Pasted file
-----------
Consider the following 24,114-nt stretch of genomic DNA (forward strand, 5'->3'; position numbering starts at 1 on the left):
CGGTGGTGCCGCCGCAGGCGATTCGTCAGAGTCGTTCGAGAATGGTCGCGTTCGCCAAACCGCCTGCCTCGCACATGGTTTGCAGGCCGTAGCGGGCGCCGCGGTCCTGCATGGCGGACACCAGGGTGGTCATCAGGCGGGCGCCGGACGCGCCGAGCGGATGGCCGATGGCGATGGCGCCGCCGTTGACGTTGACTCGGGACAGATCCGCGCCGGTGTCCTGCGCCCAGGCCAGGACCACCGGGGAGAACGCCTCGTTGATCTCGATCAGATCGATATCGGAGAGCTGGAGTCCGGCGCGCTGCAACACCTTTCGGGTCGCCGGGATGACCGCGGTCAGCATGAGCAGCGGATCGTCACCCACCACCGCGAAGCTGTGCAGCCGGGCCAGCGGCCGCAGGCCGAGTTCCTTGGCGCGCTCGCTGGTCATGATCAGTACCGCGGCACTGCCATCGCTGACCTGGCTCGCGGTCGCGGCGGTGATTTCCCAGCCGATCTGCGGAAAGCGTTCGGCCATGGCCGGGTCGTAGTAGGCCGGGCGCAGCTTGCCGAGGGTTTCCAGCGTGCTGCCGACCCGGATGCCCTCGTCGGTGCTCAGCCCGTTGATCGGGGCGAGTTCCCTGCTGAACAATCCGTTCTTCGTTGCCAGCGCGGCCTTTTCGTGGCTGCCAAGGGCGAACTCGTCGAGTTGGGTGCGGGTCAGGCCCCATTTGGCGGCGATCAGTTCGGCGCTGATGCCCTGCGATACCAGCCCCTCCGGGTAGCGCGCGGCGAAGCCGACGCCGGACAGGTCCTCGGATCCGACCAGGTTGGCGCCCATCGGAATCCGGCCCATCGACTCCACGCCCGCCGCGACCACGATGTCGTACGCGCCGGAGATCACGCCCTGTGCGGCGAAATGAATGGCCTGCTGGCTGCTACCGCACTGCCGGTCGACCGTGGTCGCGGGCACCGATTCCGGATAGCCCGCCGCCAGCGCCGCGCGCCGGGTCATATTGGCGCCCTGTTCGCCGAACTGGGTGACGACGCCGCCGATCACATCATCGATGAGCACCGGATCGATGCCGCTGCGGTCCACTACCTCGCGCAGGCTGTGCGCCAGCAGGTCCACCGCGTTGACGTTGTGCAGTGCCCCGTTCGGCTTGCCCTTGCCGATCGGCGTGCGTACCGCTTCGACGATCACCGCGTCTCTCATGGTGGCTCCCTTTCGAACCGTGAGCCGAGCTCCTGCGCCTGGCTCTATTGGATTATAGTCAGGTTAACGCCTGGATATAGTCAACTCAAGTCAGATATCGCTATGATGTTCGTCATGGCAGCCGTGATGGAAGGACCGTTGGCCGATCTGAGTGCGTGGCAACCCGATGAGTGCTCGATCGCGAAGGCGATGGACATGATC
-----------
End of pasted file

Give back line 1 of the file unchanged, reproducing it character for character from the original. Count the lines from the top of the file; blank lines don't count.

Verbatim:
Consider the following 24,114-nt stretch of genomic DNA (forward strand, 5'->3'; position numbering starts at 1 on the left):